46

I'im trying to find all combinations of items in several arrays. The number of arrays is random (this can be 2, 3, 4, 5...). The number of elements in each array is random too...

For exemple, I have the 3 arrays :

$arrayA = array('A1','A2','A3');
$arrayB = array('B1','B2','B3');
$arrayC = array('C1','C2');

I would like to generate an array with 3 x 3 x 2 = 18 combinations :

  • A1, B1, C1
  • A1, B1, C2
  • A1, B2, C1
  • A1, B2, C2
  • A1, B3, C1
  • A1, B3, C2
  • A2, B1, C1
  • A2, B1, C2 ...

The problem is to create a function with a variable number of source arrays...

  • 2
    You always want one element from each array? – goat Dec 19 '11 at 20:30
76

Here is recursive solution:

function combinations($arrays, $i = 0) {
    if (!isset($arrays[$i])) {
        return array();
    }
    if ($i == count($arrays) - 1) {
        return $arrays[$i];
    }

    // get combinations from subsequent arrays
    $tmp = combinations($arrays, $i + 1);

    $result = array();

    // concat each array from tmp with each element from $arrays[$i]
    foreach ($arrays[$i] as $v) {
        foreach ($tmp as $t) {
            $result[] = is_array($t) ? 
                array_merge(array($v), $t) :
                array($v, $t);
        }
    }

    return $result;
}

print_r(
    combinations(
        array(
            array('A1','A2','A3'), 
            array('B1','B2','B3'),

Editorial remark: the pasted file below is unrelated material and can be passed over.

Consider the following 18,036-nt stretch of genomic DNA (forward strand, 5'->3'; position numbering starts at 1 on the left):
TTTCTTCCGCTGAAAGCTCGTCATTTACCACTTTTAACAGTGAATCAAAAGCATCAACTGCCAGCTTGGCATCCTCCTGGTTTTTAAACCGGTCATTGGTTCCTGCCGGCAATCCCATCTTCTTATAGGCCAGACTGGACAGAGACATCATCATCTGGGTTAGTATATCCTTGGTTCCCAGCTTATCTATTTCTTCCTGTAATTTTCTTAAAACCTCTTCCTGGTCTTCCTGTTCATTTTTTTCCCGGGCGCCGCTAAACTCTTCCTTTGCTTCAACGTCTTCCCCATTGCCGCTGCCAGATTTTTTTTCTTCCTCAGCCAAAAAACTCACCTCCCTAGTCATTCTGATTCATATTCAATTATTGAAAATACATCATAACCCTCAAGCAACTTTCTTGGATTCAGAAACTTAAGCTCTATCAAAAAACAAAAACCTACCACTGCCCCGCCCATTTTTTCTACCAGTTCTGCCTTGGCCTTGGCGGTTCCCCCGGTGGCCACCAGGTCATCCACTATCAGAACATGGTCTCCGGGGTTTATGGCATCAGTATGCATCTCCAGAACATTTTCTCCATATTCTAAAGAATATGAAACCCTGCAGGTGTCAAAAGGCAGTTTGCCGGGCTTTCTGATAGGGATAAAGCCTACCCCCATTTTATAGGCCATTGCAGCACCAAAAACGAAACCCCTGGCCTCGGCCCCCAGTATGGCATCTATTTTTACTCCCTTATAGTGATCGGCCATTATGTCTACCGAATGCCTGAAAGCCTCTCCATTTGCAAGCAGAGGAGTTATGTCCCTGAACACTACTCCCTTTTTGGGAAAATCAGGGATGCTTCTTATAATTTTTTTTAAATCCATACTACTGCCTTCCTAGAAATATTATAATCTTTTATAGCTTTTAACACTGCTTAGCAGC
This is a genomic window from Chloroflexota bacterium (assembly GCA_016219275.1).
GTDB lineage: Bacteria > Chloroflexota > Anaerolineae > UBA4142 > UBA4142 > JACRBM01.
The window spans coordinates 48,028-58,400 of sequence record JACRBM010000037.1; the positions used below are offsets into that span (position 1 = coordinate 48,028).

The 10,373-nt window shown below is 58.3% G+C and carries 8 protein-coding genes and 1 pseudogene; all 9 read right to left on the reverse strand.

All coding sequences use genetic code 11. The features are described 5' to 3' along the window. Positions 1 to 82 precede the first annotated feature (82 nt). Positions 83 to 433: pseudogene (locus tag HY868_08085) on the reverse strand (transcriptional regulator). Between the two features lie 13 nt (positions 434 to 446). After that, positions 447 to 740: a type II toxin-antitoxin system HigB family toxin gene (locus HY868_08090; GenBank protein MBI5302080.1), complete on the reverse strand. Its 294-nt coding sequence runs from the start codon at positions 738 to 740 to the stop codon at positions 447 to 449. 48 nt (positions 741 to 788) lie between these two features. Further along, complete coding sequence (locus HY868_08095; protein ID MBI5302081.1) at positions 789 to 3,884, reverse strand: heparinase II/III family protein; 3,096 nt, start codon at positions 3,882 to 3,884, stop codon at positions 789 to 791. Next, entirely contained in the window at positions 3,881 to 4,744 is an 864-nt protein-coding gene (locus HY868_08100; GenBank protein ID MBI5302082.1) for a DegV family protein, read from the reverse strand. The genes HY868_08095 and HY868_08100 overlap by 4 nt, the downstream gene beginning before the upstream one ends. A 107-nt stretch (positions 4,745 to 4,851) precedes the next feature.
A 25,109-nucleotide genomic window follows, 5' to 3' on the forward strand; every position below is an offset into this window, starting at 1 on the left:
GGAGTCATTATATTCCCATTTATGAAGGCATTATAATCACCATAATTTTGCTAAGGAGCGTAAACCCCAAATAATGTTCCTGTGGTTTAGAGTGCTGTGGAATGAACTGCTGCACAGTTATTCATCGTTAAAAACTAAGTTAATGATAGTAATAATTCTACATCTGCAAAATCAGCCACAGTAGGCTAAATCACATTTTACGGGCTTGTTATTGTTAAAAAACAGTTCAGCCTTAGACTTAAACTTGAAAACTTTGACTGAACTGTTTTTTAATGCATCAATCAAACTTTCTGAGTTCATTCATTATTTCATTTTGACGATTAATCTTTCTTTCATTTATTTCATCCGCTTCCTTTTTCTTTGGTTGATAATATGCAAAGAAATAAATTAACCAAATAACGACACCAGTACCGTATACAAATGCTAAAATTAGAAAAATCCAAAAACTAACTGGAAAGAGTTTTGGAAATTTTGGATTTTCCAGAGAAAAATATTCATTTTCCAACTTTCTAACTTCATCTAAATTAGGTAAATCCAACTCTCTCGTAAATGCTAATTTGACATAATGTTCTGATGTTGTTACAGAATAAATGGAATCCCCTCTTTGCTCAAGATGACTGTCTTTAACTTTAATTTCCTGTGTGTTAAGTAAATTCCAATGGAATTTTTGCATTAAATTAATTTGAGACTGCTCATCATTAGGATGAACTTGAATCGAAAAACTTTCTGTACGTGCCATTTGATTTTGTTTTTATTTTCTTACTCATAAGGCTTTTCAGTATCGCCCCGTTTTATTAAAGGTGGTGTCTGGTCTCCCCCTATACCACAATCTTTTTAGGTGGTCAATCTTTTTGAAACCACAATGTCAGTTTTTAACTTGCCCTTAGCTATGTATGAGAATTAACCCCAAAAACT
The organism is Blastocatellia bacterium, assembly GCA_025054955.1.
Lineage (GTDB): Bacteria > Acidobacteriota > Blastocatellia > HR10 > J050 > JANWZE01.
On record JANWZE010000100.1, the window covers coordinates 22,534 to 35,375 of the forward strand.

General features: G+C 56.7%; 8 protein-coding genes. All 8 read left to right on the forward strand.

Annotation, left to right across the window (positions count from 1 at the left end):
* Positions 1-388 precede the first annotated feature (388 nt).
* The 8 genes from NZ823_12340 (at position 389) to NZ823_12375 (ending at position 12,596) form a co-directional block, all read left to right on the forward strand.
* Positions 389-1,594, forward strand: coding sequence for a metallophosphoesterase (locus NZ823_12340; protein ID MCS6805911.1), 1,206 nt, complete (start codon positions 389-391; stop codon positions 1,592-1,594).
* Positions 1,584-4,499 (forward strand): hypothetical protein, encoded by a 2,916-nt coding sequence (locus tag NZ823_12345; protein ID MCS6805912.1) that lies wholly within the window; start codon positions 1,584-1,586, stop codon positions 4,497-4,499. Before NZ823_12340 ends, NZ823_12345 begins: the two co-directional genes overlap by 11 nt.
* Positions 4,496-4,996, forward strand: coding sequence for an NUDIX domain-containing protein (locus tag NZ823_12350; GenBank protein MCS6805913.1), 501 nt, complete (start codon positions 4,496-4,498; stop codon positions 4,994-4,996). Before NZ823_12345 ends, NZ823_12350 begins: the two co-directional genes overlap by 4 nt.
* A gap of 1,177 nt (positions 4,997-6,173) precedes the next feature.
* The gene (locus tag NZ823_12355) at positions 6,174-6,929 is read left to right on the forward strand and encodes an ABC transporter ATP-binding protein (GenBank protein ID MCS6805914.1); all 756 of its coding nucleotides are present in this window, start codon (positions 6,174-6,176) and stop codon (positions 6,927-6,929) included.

array('C1','C2')
        )
    )
);
  • how should I change this function if I want the unique combinations for duplicated arrays? For instance, if I have array('A1','A2','A3'), array('A1','A2','A3'), array('C1','C2') and I want as result "A1, A2, C1", "A1, A3, C1", etc, but NO "A1, A1, C1" ? Also (if I'm not asking too much ;) , {"A1", "A2", "C1"} it's the same that {"A2", "A1", "C1"} so I only want 1 combination? – Alex Angelico May 30 '13 at 1:23
  • @AlexAngelico - and for anyone else with same question, see array_unique, php.net/manual/en/function.array-unique.php – Daniel Brose Apr 4 '17 at 3:25
  • saved my a[...] – Amin Eshtiaghi Aug 18 '20 at 14:38
14

This is a cartesian product, and I just asked the same question not too long ago. Here is the algorithm that is posted on the PHP website.

function array_cartesian_product($arrays)
{
    $result = array();
    $arrays = array_values($arrays);
    $sizeIn = sizeof($arrays);
    $size = $sizeIn > 0 ? 1 : 0;
    foreach ($arrays as $array)
        $size = $size * sizeof($array);
    for ($i = 0; $i < $size; $i ++)
    {
        $result[$i] = array();
        for ($j = 0; $j < $sizeIn; $j ++)
            array_push($result[$i], current($arrays[$j]));
        for ($j = ($sizeIn -1); $j >= 0; $j --)
        {
            if (next($arrays[$j]))
                break;
            elseif (isset ($arrays[$j]))
                reset($arrays[$j]);
        }
    }
    return $result;
}
  • The link to the PHP website doesn't apparently lead anything about this function. Could you give an example of invoking it? – JohnK Jul 9 '14 at 0:28
  • This function takes over 2.5 times as long as Lolo's function to process the same array. – Richard - Rogue Wave Limited Sep 11 '14 at 16:26
9

This code besides simplicity, get all combinations of multiple arrays and preserves keys.

function get_combinations($arrays) {
    $result = array(array());
    foreach ($arrays as $property => $property_values) {
        $tmp = array();
        foreach ($result as $result_item) {
            foreach ($property_values as $property_key => $property_value) {
                $tmp[] = $result_item + array($property_key => $property_value);
            }
        }
        $result = $tmp;
    }
    return $result;
}

Exemple:

Array
(
    Array
    (
        '1' => 'White',
        '2' => 'Green',
        '3' => 'Blue'
    ),
    Array
    (